One Fine Morning review: a gentle, affecting character study

Melvil Poupaud, Camille Leban Martins, and Léa Seydoux lean on a railing together in One Fine Morning.

“Anchored by a spellbinding performance from Léa Seydoux, One Fine Morning is another gentle, heartbreaking character study from writer-director Mia Hansen-Løve.”


  • Léa Seydoux’s lead performance
  • Mia Hansen-Løve’s layered, unsentimental screenplay
  • Denis Lenoir’s warm, sunny cinematography


  • A repetitive second act
  • An underdeveloped romance
  • Melvil Poupaud’s one-note performance

There’s a quiet magic present in all of Mia Hansen-Løve’s films. Over the past 15 years, the French writer-director has slowly established herself as one of cinema’s most unique and assured contemporary voices. Her 2021 film, Bergman Island, not only felt in many ways like Hansen-Løve’s biggest and most accessible film to date but also her most structurally effective and artistically assured. Now, two years later, Hansen-Løve has returned with One Fine Morning.

The new film has more in common with some of Hansen-Løve’s past French-language films — namely, 2014’s Things to Come — than it does with Bergman Island. Many of the biggest hallmarks of its filmmaker’s past work are present in One Fine Morning, which follows a woman who, in typical Hansen-Løve fashion, never slows down or pauses long enough to let herself think as deeply as she deserves. Coming off her recent collaborations with Isabelle Huppert and Vicky Krieps, One Fine Morning also sees Hansen-Løve direct Léa Seydoux, another one of international cinema’s brightest faces, for the first time.

While the film isn’t quite as thematically or stylistically impactful as Bergman Island, Seydoux’s fearless lead performance grounds it in an emotional space that proves to be far more expansive than it may initially appear.

Léa Seydoux walks with Pascal Greggory in One Fine Morning.
Carole Bethuel / Les Films Pelléas. Courtesy of Sony Pictures Classics.

Seydoux stars in One Fine Morning as Sandra Kienzler, a professional translator and single mother who spends most of her days worrying about and caring for her elderly father, Georg (Pascal Greggory), who has been crippled by a neuro-degenerative disease that has robbed him of his sight and cognitive abilities. When she’s introduced in One Fine Morning, Sandra has already grown used to dividing all of her attention between Georg and her daughter, Linn (Camille Leban Martins). Her ability to juggle so many responsibilities at once makes Sandra a natural subject for Hansen-Løve, a filmmaker who has long been fascinated by women who are capable of carrying their struggles with them without ever falling apart.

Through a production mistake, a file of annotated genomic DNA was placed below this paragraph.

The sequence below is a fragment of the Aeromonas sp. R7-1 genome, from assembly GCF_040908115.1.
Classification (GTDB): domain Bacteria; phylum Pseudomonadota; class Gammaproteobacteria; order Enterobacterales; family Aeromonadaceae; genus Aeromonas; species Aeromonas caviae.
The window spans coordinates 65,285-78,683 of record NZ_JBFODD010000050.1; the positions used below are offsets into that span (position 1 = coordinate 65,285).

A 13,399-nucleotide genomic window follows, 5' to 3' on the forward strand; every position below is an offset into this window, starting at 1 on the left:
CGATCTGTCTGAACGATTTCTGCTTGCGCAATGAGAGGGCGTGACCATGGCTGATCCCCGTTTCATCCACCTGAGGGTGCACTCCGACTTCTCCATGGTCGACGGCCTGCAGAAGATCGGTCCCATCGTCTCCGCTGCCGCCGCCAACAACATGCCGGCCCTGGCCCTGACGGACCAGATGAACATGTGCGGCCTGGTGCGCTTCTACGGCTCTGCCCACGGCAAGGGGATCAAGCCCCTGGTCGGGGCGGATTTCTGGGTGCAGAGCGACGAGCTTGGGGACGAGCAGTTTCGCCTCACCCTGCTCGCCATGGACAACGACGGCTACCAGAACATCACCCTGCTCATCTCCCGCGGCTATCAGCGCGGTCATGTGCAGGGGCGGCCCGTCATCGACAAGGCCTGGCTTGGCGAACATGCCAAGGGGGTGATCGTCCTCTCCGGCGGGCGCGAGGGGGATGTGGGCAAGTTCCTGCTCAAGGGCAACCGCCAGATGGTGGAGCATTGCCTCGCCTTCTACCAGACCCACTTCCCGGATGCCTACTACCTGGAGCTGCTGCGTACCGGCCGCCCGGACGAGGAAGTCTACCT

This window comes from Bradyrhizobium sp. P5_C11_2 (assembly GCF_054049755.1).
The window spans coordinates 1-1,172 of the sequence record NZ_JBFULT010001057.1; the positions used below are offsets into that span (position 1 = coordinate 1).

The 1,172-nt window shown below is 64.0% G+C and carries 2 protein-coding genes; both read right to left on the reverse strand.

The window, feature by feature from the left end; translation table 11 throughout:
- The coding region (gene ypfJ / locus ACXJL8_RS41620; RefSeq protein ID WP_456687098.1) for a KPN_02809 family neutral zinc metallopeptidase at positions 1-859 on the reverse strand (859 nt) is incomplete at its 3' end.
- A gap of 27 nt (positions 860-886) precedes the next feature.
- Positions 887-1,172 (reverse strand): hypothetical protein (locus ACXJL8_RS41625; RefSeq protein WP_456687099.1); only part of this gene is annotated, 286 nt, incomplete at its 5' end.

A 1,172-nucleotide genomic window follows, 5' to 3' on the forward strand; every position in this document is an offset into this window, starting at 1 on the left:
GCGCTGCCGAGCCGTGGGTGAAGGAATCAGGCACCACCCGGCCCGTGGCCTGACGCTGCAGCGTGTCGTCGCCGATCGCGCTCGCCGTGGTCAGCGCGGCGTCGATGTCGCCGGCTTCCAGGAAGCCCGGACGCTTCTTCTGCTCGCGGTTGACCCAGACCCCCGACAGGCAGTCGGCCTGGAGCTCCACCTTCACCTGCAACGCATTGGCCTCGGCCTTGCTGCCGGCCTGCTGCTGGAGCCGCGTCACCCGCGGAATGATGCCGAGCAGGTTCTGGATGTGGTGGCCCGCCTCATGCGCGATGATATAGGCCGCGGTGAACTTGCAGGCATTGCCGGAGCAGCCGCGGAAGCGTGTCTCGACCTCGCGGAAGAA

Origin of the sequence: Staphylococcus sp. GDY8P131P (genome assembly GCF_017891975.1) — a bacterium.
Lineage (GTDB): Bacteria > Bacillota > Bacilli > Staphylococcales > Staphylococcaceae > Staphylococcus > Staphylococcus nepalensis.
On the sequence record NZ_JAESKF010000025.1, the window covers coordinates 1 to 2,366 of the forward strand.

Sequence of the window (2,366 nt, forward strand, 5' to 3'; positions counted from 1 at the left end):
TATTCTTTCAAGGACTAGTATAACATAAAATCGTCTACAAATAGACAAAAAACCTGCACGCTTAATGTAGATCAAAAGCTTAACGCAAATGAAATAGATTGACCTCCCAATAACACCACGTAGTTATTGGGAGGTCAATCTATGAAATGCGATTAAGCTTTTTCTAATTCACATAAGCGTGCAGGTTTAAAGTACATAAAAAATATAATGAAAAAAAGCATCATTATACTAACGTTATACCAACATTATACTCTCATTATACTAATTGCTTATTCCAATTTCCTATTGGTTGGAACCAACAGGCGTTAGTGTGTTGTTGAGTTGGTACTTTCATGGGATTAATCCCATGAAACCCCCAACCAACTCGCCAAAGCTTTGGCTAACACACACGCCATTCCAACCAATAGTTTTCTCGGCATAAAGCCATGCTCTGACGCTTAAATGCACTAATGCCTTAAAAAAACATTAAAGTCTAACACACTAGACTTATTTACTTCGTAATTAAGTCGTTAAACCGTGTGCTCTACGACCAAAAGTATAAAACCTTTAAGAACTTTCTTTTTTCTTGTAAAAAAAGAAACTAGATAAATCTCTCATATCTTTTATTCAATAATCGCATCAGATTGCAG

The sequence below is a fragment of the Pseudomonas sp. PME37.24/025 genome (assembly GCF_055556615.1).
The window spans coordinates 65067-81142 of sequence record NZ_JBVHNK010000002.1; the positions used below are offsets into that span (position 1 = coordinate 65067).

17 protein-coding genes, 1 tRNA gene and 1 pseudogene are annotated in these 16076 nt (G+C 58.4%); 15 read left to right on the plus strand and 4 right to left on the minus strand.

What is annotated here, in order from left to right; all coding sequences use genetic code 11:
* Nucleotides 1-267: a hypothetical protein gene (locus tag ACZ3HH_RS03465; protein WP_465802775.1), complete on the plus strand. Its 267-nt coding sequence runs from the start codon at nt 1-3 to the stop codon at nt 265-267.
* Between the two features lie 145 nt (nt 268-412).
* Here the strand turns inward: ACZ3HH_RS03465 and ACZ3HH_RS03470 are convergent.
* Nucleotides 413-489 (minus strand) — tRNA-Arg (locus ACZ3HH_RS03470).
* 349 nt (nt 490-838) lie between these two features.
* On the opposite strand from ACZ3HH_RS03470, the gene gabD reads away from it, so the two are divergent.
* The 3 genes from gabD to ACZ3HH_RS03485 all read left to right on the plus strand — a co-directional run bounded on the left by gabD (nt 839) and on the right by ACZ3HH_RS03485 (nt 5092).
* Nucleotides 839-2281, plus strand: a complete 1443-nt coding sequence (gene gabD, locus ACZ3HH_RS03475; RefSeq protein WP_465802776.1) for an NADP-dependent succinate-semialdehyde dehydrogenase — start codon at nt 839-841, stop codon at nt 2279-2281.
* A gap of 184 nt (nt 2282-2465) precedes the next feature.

There is, of course, more to Sandra’s life than she lets on. Seydoux’s performance, in conjunction with Hansen-Løve’s script, delicately alludes to — and occasionally outright addresses — the emotional turmoil that is lurking beneath Sandra’s every waking moment. In One Fine Morning, Seydoux’s Sandra is presented as a woman in need of not only some stability but also a distraction. She finds a lot of the latter, though not necessarily much of the former, in an affair she impulsively begins with an old married friend, Clément (Melvil Poupaud).

The more Sandra struggles with the weight of her father’s disease, the more desperately she tries to hold onto Clément. Doing so is a fool’s endeavor, and Clément’s conflicting desires to stay with his wife and be with Sandra cause both of them more than their fair share of strife. While Hansen-Løve depicts Sandra and Clément’s affair with her usual, clear-eyed honesty as well, there are moments throughout the film’s second act when the on-again, off-again nature of One Fine Morning’s central romance does begin to feel repetitive.

Léa Seydoux sits next to Camille Leban Martins in One Fine Morning.
Carole Bethuel / Les Films Pelléas. Courtesy of Sony Pictures Classics.

As can occasionally be the case with Hansen-Løve’s male characters, Clément never feels as fleshed-out or compelling as Seydoux’s Sandra or even Sandra’s mother, Françoise, who is played with real confidence and wit by Nicole Garcia. Melvil Poupaud’s performance never matches Seydoux’s intensity or emotional vulnerability, either, which leaves Sandra and Clément’s romance feeling strangely one-note at certain points. Fortunately, while Sandra spends much of her time thinking about Clément, their affair isn’t the main focus of One Fine Morning.

Over the course of its 112-minute runtime, the film uses all of the specific details of Sandra’s life to paint a compelling, gently heartbreaking portrait of one woman’s largely mundane existence. By the time everything is said and done, Sandra feels just as well-drawn and compelling as any of Hansen-Løve’s past heroines, and that’s thanks to both the film’s unsentimental screenplay and Seydoux’s raw, magnetic central performance.

The tragedy of Sandra’s father’s illness serves as a constant reminder throughout One Fine Morning of just how easily everything can slip away from us. Her desire to hold onto everything around her with as much passion and hope as she can is both tragically misguided and all too understandable, which is where the real magic of Hansen-Løve’s films ultimately lies. The French filmmaker creates movies about people who, even in the midst of monumental chaos, always manage to find new ground to stand on — no matter how unsteady it may be.

In One Fine Morning, it’s impossible not to see the cracks in the makeshift foundation that Seydoux’s Sandra builds for herself, but that only makes her desire to stand on it all the more admirable — if also a little painful.

One Fine Morning is now playing in select theaters.

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